This week a friend of mine committed suicide and I’m struggling to express how I feel about it. I can’t say we ever hung out just the two of us, but I certainly consider him someone dear to my heart. Suicide makes me wish we had been really vulnerable with each other. A reminder that when we can be completely authentic about how we’re feeling lives can be saved. I wish he knew how much we all struggle at times, it’s called being human. I wish he would have shared about his pain. We all feel hopeless at times and even an hour or a few minutes can completely change perspective.
One of the biggest things I’ve come to understand over the past year since I really delved into my spirituality and growth is that our mind isn’t us. Just because we think something doesn’t make it true. We get to decide whether or not to acknowledge and believe whatever our brains tell us. Landmark calls it our “meaning making machine” and Buddhism the “ego,” whatever the name it doesn’t get to run the game – we do. By “we” I mean the part of ourselves that is really us who recognizes beauty, loves others (and ourselves), and lives in peace. We have access to our true selves all the time. There are days I go with me and days I go with the ego, always aware both exist and have value.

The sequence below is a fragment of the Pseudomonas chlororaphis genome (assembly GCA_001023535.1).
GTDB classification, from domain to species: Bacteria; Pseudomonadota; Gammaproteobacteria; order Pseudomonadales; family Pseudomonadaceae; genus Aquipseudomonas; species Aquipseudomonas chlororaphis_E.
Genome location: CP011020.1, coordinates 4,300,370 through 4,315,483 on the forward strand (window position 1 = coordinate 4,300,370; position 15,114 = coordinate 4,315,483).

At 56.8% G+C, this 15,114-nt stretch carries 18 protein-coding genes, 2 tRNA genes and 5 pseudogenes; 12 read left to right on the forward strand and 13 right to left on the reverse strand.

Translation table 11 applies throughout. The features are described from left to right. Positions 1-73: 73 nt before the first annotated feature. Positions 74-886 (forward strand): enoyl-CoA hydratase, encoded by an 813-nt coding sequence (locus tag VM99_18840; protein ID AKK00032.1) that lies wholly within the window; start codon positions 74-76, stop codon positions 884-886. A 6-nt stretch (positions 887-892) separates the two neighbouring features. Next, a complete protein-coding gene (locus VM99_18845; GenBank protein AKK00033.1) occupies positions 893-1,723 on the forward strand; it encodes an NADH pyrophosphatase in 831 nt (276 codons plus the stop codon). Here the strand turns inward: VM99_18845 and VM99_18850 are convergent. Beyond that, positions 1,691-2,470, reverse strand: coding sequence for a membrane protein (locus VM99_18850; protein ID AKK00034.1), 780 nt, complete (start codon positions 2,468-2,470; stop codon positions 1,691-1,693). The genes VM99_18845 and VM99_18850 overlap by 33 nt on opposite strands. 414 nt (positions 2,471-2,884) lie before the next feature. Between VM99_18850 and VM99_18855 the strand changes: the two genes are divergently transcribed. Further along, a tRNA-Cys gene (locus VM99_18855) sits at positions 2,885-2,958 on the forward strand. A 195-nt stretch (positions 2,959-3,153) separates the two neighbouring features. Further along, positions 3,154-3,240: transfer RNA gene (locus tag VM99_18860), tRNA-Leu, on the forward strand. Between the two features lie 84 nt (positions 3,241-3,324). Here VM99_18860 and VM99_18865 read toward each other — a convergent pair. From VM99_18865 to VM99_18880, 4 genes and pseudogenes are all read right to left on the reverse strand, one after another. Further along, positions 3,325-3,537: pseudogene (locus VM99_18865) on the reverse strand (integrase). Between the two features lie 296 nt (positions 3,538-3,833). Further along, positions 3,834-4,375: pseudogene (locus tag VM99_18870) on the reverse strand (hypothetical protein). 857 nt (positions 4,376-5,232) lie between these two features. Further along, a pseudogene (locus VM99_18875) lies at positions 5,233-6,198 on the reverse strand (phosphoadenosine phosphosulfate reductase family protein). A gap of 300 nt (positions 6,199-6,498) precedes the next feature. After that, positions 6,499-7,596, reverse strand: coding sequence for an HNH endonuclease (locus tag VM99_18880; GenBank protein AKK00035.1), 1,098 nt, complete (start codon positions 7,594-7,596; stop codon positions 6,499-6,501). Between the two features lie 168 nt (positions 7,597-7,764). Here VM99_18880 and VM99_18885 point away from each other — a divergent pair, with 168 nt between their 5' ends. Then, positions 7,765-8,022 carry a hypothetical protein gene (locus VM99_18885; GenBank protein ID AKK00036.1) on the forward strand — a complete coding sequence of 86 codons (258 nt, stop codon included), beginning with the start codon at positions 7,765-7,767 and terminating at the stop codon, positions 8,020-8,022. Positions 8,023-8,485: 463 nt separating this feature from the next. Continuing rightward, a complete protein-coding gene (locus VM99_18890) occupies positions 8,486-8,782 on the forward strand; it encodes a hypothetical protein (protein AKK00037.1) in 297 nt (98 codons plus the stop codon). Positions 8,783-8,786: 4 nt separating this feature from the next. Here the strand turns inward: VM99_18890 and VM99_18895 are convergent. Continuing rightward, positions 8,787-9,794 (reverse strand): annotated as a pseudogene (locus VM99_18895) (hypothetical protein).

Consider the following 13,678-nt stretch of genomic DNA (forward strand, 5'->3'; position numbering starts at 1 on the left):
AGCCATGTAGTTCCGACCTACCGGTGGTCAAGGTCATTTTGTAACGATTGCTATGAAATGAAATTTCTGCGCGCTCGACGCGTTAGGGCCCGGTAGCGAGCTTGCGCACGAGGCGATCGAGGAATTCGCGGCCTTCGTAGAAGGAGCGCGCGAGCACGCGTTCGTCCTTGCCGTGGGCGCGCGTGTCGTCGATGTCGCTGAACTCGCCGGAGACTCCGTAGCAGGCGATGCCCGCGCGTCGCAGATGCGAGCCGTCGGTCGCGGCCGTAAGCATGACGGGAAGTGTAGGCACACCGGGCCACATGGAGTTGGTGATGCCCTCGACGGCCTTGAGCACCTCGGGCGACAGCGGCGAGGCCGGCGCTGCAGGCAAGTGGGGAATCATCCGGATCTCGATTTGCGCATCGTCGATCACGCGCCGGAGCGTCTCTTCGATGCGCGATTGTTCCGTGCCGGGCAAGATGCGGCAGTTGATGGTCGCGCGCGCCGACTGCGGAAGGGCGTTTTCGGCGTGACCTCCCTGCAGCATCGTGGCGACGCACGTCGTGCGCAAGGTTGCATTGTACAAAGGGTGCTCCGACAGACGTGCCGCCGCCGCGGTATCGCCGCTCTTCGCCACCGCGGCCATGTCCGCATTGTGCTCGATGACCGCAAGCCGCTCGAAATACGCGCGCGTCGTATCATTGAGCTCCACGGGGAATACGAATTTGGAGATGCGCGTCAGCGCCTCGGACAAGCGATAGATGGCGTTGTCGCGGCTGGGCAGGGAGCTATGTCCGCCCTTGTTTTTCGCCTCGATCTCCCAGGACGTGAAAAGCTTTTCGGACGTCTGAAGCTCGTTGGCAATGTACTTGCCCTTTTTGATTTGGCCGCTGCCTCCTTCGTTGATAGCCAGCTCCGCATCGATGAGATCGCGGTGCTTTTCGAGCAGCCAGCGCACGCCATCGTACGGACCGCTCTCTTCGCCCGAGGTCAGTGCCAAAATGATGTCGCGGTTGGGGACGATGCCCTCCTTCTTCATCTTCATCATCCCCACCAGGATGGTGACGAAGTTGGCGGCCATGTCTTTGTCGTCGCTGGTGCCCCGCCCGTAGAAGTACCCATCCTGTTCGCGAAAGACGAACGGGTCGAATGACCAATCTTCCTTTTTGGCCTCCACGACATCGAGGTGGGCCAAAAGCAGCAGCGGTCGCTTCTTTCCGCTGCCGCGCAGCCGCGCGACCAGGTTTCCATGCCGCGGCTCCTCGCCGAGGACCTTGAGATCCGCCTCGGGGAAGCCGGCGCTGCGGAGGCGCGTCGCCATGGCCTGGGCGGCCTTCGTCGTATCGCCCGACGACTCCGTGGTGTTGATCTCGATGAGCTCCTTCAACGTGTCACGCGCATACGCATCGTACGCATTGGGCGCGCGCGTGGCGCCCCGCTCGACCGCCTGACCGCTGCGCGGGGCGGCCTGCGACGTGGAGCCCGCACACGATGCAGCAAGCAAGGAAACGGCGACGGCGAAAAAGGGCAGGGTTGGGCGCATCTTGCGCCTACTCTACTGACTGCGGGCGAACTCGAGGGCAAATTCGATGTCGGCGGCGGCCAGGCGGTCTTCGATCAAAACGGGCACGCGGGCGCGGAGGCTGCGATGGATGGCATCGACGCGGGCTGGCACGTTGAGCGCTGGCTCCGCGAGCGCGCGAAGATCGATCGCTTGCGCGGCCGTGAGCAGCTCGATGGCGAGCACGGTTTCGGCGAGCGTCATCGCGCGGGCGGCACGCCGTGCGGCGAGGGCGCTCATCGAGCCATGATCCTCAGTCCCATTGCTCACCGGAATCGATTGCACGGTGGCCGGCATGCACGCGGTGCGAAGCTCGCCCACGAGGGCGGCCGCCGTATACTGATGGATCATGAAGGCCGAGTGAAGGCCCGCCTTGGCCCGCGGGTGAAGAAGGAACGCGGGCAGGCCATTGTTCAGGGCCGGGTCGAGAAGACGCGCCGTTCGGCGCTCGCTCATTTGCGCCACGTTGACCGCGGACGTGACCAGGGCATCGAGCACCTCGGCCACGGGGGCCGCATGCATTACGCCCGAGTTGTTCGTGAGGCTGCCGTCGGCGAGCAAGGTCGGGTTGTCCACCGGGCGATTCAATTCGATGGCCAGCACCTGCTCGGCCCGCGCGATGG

Death challenges my spiritual beliefes immensely – on one side I believe we are souls in a form and don’t really die just move onto another form (or not), on the flip side I’m sad and still fear death. Every time I hear about someone I know dying or near death I’m once again reminded of its preciousness. Maybe that’s the only purpose it serves to remind us of our life. In the spirit of Timber and remembering, I choose life – to remember its preciousness and joy. I choose life.
Today I’m grateful for Timber’s life as an incredible artist (one of his light fixtures pictured above) and human being, vaccuums (yes, I do housework on occasion), and the Community for Spiritual Living.